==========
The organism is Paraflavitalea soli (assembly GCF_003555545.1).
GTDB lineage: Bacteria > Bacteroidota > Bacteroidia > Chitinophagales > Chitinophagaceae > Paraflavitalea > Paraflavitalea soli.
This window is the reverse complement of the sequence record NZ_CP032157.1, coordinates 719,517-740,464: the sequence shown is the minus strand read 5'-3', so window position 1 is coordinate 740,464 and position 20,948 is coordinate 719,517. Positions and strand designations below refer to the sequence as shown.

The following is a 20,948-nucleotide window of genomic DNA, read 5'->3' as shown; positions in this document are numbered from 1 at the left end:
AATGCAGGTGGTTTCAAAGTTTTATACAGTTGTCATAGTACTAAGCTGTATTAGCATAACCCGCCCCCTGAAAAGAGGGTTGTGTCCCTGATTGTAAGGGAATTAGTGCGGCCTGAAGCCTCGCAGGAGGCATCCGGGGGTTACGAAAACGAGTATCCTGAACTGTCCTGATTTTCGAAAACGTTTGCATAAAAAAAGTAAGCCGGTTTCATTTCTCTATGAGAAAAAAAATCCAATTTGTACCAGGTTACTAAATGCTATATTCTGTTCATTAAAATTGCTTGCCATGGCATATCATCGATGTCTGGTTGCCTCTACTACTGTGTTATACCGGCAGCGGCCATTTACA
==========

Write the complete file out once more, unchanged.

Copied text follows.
The organism is Paraflavitalea soli (assembly GCF_003555545.1).
GTDB lineage: Bacteria > Bacteroidota > Bacteroidia > Chitinophagales > Chitinophagaceae > Paraflavitalea > Paraflavitalea soli.
This window is the reverse complement of the sequence record NZ_CP032157.1, coordinates 719,517-740,464: the sequence shown is the minus strand read 5'-3', so window position 1 is coordinate 740,464 and position 20,948 is coordinate 719,517. Positions and strand designations below refer to the sequence as shown.

The following is a 20,948-nucleotide window of genomic DNA, read 5'->3' as shown; positions in this document are numbered from 1 at the left end:
AATGCAGGTGGTTTCAAAGTTTTATACAGTTGTCATAGTACTAAGCTGTATTAGCATAACCCGCCCCCTGAAAAGAGGGTTGTGTCCCTGATTGTAAGGGAATTAGTGCGGCCTGAAGCCTCGCAGGAGGCATCCGGGGGTTACGAAAACGAGTATCCTGAACTGTCCTGATTTTCGAAAACGTTTGCATAAAAAAAGTAAGCCGGTTTCATTTCTCTATGAGAAAAAAAATCCAATTTGTACCAGGTTACTAAATGCTATATTCTGTTCATTAAAATTGCTTGCCATGGCATATCATCGATGTCTGGTTGCCTCTACTACTGTGTTATACCGGCAGCGGCCATTTACA